We've all heard the mantra "cash is king." But a fistful of dollars today deserves the royal treatment more than a wad of cash down the road. We want our companies turning their products into cash -- fast!

The cash conversion cycle
Enter the cash conversion cycle. It tells us how quickly a company turns cash invested in inventory into cash in the bank after collecting credit sales from customers and paying off its suppliers. The more quickly a company can turn over its inventory, the more efficiently it's managing its assets. There are three components of the cycle, and here's how they operate:

  • Days Inventory Outstanding (DIO)
    Inventory sitting on store shelves or in stockrooms is not doing the company, or the investor, any good. The number of days the inventory sits there measures how quickly management can get those Speedos off the racks and onto the beaches of Malibu. Obviously, lower numbers are better.

    DIO = 365 days/(cost of goods sold/average inventory)
  • Days Sales Outstanding (DSO)
    Outstanding sales are those the company hasn't yet been paid for; they're languishing in accounts receivable. We want our companies to not only make quick sales, but also get paid for them right away. The faster, the better.

    DSO = 365 days/(sales/average accounts receivable)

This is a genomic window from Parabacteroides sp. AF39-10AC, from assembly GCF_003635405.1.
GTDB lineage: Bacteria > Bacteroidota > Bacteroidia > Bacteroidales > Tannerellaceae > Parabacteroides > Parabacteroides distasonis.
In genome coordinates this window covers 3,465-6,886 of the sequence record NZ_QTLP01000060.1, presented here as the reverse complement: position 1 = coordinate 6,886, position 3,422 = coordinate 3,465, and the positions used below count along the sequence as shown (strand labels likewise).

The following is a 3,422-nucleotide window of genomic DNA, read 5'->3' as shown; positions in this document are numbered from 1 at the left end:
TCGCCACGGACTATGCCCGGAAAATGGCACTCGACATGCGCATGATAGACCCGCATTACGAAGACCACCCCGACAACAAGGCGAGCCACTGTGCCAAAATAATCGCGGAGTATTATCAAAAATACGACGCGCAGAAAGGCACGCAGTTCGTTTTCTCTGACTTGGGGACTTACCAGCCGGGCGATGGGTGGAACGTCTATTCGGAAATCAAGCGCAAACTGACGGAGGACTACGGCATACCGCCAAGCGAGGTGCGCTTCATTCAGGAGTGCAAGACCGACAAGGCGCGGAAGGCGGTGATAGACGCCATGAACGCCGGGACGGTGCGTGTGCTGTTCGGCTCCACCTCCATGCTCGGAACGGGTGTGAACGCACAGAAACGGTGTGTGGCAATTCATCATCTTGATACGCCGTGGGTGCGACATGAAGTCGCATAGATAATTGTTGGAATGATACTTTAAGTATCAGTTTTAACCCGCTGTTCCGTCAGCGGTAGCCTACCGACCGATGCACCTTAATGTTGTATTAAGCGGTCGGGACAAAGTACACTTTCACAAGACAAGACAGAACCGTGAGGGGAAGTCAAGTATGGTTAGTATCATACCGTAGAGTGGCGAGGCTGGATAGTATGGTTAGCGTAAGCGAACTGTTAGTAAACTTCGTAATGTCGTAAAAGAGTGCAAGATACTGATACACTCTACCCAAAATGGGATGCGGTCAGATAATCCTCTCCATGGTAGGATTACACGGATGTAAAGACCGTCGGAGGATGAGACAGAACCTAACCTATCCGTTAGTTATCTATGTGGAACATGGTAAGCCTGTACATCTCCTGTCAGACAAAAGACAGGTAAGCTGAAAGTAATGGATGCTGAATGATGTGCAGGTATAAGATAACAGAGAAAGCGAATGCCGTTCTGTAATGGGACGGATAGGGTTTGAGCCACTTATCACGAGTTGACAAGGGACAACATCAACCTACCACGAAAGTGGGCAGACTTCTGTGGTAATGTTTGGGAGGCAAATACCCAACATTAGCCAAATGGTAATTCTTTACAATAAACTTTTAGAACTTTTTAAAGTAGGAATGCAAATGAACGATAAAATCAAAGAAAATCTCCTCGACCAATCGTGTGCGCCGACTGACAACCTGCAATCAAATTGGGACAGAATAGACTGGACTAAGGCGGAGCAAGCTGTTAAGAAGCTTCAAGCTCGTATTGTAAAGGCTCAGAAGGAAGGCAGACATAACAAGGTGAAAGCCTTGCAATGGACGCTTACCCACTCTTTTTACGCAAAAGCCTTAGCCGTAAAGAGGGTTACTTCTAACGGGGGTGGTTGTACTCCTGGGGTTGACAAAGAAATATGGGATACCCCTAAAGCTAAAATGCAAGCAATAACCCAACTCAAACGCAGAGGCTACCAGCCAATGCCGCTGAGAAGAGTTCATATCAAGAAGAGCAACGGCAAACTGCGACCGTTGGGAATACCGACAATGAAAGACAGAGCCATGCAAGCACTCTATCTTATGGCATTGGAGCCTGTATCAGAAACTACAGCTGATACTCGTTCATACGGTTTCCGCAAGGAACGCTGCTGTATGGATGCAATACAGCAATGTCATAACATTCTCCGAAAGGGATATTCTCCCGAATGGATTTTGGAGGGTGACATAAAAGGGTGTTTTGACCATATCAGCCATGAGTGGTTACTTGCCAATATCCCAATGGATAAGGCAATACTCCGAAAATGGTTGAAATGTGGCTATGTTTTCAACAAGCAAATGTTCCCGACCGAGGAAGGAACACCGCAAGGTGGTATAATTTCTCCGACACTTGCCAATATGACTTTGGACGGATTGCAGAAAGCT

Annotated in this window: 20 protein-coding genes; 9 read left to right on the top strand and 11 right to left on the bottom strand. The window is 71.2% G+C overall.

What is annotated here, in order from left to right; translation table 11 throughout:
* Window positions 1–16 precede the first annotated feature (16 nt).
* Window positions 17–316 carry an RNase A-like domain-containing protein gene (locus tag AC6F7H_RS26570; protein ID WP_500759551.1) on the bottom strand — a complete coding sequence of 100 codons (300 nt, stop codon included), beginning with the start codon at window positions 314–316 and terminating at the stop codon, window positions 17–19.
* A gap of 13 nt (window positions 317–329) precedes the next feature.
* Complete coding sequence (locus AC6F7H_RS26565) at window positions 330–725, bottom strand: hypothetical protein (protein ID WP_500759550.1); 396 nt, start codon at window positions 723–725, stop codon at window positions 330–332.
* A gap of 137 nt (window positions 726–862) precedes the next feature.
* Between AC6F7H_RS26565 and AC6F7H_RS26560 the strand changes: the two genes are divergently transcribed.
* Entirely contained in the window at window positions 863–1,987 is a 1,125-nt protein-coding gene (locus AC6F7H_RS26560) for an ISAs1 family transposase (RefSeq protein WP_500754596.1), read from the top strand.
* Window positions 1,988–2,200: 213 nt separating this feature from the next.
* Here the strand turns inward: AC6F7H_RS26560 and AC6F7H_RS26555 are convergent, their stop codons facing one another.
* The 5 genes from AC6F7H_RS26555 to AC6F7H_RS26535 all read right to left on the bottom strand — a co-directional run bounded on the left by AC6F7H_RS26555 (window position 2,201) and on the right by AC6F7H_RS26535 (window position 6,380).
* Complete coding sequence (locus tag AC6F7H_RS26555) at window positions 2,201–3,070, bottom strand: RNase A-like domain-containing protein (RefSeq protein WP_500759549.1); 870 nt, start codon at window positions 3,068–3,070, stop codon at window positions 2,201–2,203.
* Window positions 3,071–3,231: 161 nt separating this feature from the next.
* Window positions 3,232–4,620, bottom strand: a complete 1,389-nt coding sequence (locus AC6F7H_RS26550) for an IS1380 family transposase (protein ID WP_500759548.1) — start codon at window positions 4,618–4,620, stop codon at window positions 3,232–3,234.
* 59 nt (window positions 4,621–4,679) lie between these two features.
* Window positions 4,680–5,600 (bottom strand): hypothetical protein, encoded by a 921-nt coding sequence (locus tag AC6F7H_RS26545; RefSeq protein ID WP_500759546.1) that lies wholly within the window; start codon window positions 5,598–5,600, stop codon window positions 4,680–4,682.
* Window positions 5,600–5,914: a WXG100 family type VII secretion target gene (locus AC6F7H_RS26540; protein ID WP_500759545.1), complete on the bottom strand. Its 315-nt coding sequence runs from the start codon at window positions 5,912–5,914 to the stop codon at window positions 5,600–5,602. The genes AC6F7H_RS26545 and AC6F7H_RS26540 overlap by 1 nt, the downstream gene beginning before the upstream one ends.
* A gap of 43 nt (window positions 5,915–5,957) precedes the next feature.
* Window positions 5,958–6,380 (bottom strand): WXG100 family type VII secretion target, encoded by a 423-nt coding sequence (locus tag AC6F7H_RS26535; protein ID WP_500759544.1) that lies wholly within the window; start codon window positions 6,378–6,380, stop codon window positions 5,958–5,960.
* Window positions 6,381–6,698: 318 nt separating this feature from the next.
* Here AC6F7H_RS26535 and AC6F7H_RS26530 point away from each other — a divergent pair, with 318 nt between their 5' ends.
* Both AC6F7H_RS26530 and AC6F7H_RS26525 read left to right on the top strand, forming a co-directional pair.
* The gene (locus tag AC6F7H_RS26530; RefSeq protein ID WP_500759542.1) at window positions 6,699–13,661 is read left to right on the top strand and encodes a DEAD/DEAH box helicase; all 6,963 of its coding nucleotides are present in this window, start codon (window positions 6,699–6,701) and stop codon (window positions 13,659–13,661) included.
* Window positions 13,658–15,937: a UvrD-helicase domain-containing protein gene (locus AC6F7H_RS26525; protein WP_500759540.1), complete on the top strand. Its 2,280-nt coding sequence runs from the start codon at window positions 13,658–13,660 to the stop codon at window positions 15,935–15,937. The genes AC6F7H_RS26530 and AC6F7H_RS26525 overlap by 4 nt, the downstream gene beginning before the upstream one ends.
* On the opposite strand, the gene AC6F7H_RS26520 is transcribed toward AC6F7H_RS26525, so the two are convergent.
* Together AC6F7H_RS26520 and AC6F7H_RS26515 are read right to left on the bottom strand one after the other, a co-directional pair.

• Days Payable Outstanding (DPO)
    While we want customers to pay us quickly, we want to take our sweet time paying our bills. By paying suppliers slowly, cash is available to spend on things we need, like inventory, so we want this number to be higher.

    DPO = 365 days/(cost of goods sold/average accounts payable)

Putting it all together
With the three pieces of the puzzle calculated, we can figure out how long a company is taking to get paid for the products its customers are buying from inventory, minus the number of days it takes it to pay its suppliers. The cash conversion cycle, or CCC, equals DSO + DIO - DPO.

Here's a look at how a number of the best known nutritional supplement makers bulk up their ingredients into a muscle-bound cash cycle.









CAPS Rating (Out of 5)

Mannatech (NASDAQ:MTEX)









Hansen Natural (NASDAQ:HANS)



























Wyeth (NYSE:WYE)









Source: Capital IQ, a division of Standard & Poor's.

Each week, we look for the top companies in different industries that make fast cash, but the 60,000 participants in the Motley Fool CAPS investor-intelligence database don't seem overly excited about this particular group: Only nutraceutical maker NBTY has garnered a four-star rating.

Not every company that makes fast cash will excel. We want only the firms that the CAPS community considers the best. Four- and five-star stocks are the ones that the vast majority of CAPS investors believe will outperform the S&P 500.

Of course, this isn't a list of stocks to buy or sell -- just a jumping-off point for further research.

Unraveling the strands